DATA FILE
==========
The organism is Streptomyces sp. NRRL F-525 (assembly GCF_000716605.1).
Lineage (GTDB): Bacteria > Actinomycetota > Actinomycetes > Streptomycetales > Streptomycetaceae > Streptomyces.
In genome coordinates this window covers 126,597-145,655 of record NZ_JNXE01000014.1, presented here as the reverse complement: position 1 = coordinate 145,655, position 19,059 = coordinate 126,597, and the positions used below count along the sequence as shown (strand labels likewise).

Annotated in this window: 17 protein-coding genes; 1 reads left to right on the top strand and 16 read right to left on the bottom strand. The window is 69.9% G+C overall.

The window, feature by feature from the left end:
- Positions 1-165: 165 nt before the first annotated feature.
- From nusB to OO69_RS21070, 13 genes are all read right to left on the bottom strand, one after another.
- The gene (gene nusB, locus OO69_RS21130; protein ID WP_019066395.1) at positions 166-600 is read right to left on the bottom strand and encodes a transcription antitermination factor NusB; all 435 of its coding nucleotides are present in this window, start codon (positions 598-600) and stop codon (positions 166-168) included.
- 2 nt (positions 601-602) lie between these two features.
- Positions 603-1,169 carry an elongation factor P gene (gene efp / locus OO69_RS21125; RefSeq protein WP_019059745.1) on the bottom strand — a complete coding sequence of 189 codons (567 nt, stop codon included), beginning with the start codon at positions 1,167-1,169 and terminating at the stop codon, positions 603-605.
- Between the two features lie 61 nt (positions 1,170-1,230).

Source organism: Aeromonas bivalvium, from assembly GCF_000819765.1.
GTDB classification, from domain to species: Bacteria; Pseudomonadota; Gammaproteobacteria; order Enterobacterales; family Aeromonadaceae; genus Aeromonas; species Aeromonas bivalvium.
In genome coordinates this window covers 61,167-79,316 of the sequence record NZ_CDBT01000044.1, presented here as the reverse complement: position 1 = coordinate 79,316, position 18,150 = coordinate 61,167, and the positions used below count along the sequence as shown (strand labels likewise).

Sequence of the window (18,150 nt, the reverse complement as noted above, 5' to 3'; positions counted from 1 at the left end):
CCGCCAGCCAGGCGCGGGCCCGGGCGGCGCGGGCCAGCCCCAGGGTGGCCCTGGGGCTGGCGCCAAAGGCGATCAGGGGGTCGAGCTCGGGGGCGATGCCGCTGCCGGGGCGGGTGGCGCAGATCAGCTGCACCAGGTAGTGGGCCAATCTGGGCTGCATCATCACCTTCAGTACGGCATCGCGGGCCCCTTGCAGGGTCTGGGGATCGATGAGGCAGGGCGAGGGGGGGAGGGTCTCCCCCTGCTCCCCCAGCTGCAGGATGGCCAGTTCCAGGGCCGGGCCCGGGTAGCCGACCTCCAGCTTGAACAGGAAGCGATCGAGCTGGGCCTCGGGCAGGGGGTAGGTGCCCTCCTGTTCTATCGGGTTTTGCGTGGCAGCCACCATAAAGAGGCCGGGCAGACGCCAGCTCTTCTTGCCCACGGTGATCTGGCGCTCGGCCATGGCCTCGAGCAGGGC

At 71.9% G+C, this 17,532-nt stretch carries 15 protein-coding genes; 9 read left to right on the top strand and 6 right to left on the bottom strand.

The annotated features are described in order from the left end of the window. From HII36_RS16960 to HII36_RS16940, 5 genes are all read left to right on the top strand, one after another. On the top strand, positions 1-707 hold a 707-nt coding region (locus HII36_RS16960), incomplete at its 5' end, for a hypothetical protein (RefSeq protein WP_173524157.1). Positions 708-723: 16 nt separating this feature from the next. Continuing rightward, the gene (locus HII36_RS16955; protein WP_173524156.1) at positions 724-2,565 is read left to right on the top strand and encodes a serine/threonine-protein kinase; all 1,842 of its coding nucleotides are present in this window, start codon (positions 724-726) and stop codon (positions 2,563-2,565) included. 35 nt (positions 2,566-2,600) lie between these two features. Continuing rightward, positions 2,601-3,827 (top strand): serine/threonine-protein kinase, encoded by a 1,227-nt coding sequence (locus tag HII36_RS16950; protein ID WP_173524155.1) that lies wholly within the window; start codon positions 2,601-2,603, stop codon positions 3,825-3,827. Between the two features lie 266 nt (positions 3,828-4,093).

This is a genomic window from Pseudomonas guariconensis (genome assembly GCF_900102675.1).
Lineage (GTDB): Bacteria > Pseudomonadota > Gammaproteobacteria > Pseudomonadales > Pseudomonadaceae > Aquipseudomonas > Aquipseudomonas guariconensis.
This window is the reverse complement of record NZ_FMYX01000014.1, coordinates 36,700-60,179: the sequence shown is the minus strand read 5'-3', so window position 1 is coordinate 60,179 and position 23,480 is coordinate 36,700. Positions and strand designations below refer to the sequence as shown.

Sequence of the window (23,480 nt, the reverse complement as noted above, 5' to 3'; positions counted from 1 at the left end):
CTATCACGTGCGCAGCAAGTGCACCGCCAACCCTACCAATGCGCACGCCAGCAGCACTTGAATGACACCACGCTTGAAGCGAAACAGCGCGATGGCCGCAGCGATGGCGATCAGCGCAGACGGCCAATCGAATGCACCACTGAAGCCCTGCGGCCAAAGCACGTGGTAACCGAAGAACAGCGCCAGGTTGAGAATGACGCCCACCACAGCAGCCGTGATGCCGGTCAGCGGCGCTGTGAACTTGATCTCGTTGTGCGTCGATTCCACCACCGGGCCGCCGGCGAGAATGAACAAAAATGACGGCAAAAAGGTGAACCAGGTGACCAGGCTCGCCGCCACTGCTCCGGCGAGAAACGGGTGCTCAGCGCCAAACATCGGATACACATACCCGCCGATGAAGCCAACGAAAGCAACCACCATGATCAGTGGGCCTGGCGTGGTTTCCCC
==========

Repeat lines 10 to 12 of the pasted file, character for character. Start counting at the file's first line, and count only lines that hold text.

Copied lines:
- Positions 603-1,169 carry an elongation factor P gene (gene efp / locus OO69_RS21125; RefSeq protein WP_019059745.1) on the bottom strand — a complete coding sequence of 189 codons (567 nt, stop codon included), beginning with the start codon at positions 1,167-1,169 and terminating at the stop codon, positions 603-605.
- Between the two features lie 61 nt (positions 1,170-1,230).

Source organism: Aeromonas bivalvium, from assembly GCF_000819765.1.